So, what lessons can—and should—we take away from this postal manager stealing and then reselling over 1.2 million postage stamps? Well, the first thing to note is that this is a classic case of employee theft. Remember the stats presented earlier in the infographic from Hayes International? Cortez almost perfectly fits the profile of the high-earning, more educated—and male—manager who commits internal theft. Further, Mr. Cortez had the classic "means, motive, and opportunity" to conduct the criminal activity. In his administrative position, he simply manipulated the stamp stock for his location to meet his growing need for cash—increasing the supply of these very small, valuable items that could be easily hidden and removed from the Post Office there in Kenner. And remember, all of this took place over a long span of time—at least two or more years—and it continued despite all of the rigid bureaucratic controls, policies, and procedures that come with working in a government office. All of this transpired not just in any federal agency, but one that has a plethora of security measures—and cameras—in place! This is because the Postal Service handles not just reams and reams of junk mail, but highly valuable packages that have to be securely handled. Sadly too, the U.S. Post Office's history is one where workplace violence has occurred all too often. Remember, the expression "going postal" originated from a series of workplace shootings carried out by postal workers!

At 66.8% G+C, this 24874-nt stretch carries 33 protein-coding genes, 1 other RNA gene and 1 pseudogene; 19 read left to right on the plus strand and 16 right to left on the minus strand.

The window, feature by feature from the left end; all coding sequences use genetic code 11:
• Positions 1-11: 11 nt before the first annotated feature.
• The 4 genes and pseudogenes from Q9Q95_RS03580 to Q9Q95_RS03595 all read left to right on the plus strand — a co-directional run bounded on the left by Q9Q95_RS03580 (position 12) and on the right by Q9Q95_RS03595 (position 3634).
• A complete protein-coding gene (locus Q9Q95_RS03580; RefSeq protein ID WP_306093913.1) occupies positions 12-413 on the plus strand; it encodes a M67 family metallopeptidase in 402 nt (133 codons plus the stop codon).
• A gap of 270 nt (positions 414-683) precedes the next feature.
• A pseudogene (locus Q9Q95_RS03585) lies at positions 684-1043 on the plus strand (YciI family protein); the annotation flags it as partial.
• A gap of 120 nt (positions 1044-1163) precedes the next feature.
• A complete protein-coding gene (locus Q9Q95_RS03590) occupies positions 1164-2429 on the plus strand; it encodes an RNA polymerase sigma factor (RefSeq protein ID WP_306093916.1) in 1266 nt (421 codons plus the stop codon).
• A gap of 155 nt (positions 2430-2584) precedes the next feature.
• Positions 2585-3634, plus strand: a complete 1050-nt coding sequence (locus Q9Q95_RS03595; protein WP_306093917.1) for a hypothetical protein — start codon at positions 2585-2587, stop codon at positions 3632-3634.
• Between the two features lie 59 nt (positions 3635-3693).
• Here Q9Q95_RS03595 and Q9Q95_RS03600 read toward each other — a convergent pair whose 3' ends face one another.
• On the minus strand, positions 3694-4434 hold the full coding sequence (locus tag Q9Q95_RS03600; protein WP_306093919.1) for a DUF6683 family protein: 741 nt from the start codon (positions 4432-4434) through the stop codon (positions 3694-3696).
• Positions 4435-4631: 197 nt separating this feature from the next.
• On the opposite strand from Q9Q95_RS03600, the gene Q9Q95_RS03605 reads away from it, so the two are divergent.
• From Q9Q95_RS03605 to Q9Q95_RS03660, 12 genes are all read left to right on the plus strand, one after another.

And so for all the focus, time, and yes, money organizations spend on preventing employee theft and the efforts undertaken to detect it when events happen, this case is a reminder that there is a "delicate dance" between vigilant and being just plain paranoid. With the alarming statistics cited earlier on just how prevalent the "internal five finger discount" is in companies today, it is no wonder that we work in an age where employers routinely impose ever-tightening controls on their employees. From the clear purses and bags that have become standard for retail employees to inventory control measures to monitoring computer actions, these are indeed signs of a reality that too many of us do indeed routinely steal—in some way—from our employers.